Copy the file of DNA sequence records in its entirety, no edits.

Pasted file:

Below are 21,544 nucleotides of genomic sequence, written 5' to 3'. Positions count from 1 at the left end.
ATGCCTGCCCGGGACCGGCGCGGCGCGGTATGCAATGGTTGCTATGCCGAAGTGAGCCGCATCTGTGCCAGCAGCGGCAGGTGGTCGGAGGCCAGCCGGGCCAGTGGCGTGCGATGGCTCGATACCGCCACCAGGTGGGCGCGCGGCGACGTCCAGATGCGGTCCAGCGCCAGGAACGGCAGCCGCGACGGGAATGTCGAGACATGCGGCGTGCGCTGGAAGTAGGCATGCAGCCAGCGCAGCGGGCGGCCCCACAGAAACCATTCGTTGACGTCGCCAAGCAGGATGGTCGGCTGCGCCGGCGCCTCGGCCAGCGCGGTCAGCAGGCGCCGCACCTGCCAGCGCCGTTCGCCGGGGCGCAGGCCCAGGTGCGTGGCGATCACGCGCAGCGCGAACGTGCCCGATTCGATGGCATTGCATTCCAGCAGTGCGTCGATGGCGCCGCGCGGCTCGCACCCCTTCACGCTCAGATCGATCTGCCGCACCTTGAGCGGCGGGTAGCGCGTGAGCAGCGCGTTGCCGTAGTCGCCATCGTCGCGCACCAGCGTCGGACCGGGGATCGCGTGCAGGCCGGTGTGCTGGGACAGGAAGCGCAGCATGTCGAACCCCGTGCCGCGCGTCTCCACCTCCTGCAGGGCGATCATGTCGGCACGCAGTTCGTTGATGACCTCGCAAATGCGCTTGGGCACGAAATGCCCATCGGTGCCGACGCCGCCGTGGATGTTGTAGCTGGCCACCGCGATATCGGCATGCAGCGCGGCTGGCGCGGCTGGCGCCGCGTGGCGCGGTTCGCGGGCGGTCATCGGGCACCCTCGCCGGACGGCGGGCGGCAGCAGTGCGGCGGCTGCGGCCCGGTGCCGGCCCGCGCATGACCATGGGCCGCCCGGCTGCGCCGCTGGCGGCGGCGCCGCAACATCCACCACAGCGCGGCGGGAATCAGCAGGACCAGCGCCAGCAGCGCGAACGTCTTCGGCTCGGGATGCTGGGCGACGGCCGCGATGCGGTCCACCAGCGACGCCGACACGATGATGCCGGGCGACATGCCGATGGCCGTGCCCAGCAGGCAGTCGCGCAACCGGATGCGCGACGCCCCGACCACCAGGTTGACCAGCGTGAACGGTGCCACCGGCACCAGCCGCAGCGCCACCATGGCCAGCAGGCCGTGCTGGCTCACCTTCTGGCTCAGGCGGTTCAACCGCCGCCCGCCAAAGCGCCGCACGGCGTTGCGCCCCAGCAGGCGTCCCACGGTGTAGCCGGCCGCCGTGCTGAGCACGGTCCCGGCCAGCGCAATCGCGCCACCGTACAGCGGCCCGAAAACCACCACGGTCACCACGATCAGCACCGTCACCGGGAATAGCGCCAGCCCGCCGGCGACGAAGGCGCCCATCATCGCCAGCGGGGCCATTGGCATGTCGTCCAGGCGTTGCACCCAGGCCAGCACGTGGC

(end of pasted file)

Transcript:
Below are 21,544 nucleotides of genomic sequence, written 5' to 3'. Positions count from 1 at the left end.
ATGCCTGCCCGGGACCGGCGCGGCGCGGTATGCAATGGTTGCTATGCCGAAGTGAGCCGCATCTGTGCCAGCAGCGGCAGGTGGTCGGAGGCCAGCCGGGCCAGTGGCGTGCGATGGCTCGATACCGCCACCAGGTGGGCGCGCGGCGACGTCCAGATGCGGTCCAGCGCCAGGAACGGCAGCCGCGACGGGAATGTCGAGACATGCGGCGTGCGCTGGAAGTAGGCATGCAGCCAGCGCAGCGGGCGGCCCCACAGAAACCATTCGTTGACGTCGCCAAGCAGGATGGTCGGCTGCGCCGGCGCCTCGGCCAGCGCGGTCAGCAGGCGCCGCACCTGCCAGCGCCGTTCGCCGGGGCGCAGGCCCAGGTGCGTGGCGATCACGCGCAGCGCGAACGTGCCCGATTCGATGGCATTGCATTCCAGCAGTGCGTCGATGGCGCCGCGCGGCTCGCACCCCTTCACGCTCAGATCGATCTGCCGCACCTTGAGCGGCGGGTAGCGCGTGAGCAGCGCGTTGCCGTAGTCGCCATCGTCGCGCACCAGCGTCGGACCGGGGATCGCGTGCAGGCCGGTGTGCTGGGACAGGAAGCGCAGCATGTCGAACCCCGTGCCGCGCGTCTCCACCTCCTGCAGGGCGATCATGTCGGCACGCAGTTCGTTGATGACCTCGCAAATGCGCTTGGGCACGAAATGCCCATCGGTGCCGACGCCGCCGTGGATGTTGTAGCTGGCCACCGCGATATCGGCATGCAGCGCGGCTGGCGCGGCTGGCGCCGCGTGGCGCGGTTCGCGGGCGGTCATCGGGCACCCTCGCCGGACGGCGGGCGGCAGCAGTGCGGCGGCTGCGGCCCGGTGCCGGCCCGCGCATGACCATGGGCCGCCCGGCTGCGCCGCTGGCGGCGGCGCCGCAACATCCACCACAGCGCGGCGGGAATCAGCAGGACCAGCGCCAGCAGCGCGAACGTCTTCGGCTCGGGATGCTGGGCGACGGCCGCGATGCGGTCCACCAGCGACGCCGACACGATGATGCCGGGCGACATGCCGATGGCCGTGCCCAGCAGGCAGTCGCGCAACCGGATGCGCGACGCCCCGACCACCAGGTTGACCAGCGTGAACGGTGCCACCGGCACCAGCCGCAGCGCCACCATGGCCAGCAGGCCGTGCTGGCTCACCTTCTGGCTCAGGCGGTTCAACCGCCGCCCGCCAAAGCGCCGCACGGCGTTGCGCCCCAGCAGGCGTCCCACGGTGTAGCCGGCCGCCGTGCTGAGCACGGTCCCGGCCAGCGCAATCGCGCCACCGTACAGCGGCCCGAAAACCACCACGGTCACCACGATCAGCACCGTCACCGGGAATAGCGCCAGCCCGCCGGCGACGAAGGCGCCCATCATCGCCAGCGGGGCCATTGGCATGTCGTCCAGGCGTTGCACCCAGGCCAGCACGTGGC